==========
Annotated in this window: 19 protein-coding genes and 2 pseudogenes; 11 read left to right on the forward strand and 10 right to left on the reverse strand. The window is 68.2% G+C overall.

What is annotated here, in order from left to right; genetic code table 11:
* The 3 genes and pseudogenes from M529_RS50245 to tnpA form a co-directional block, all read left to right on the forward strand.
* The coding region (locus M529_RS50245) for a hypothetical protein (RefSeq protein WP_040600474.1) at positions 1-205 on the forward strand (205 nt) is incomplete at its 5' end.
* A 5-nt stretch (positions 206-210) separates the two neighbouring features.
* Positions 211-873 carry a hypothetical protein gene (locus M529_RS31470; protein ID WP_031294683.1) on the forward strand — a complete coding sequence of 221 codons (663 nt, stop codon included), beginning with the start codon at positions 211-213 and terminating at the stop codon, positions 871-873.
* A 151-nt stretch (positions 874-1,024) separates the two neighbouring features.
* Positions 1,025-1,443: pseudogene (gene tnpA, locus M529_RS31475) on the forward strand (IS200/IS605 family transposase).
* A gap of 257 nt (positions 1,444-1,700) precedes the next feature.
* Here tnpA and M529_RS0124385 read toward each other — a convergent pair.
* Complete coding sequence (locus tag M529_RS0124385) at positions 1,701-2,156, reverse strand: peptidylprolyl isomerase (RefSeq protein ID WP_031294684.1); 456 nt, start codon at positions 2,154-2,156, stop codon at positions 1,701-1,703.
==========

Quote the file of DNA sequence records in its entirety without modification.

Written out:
Annotated in this window: 19 protein-coding genes and 2 pseudogenes; 11 read left to right on the forward strand and 10 right to left on the reverse strand. The window is 68.2% G+C overall.

What is annotated here, in order from left to right; genetic code table 11:
* The 3 genes and pseudogenes from M529_RS50245 to tnpA form a co-directional block, all read left to right on the forward strand.
* The coding region (locus M529_RS50245) for a hypothetical protein (RefSeq protein WP_040600474.1) at positions 1-205 on the forward strand (205 nt) is incomplete at its 5' end.
* A 5-nt stretch (positions 206-210) separates the two neighbouring features.
* Positions 211-873 carry a hypothetical protein gene (locus M529_RS31470; protein ID WP_031294683.1) on the forward strand — a complete coding sequence of 221 codons (663 nt, stop codon included), beginning with the start codon at positions 211-213 and terminating at the stop codon, positions 871-873.
* A 151-nt stretch (positions 874-1,024) separates the two neighbouring features.
* Positions 1,025-1,443: pseudogene (gene tnpA, locus M529_RS31475) on the forward strand (IS200/IS605 family transposase).
* A gap of 257 nt (positions 1,444-1,700) precedes the next feature.
* Here tnpA and M529_RS0124385 read toward each other — a convergent pair.
* Complete coding sequence (locus tag M529_RS0124385) at positions 1,701-2,156, reverse strand: peptidylprolyl isomerase (RefSeq protein ID WP_031294684.1); 456 nt, start codon at positions 2,154-2,156, stop codon at positions 1,701-1,703.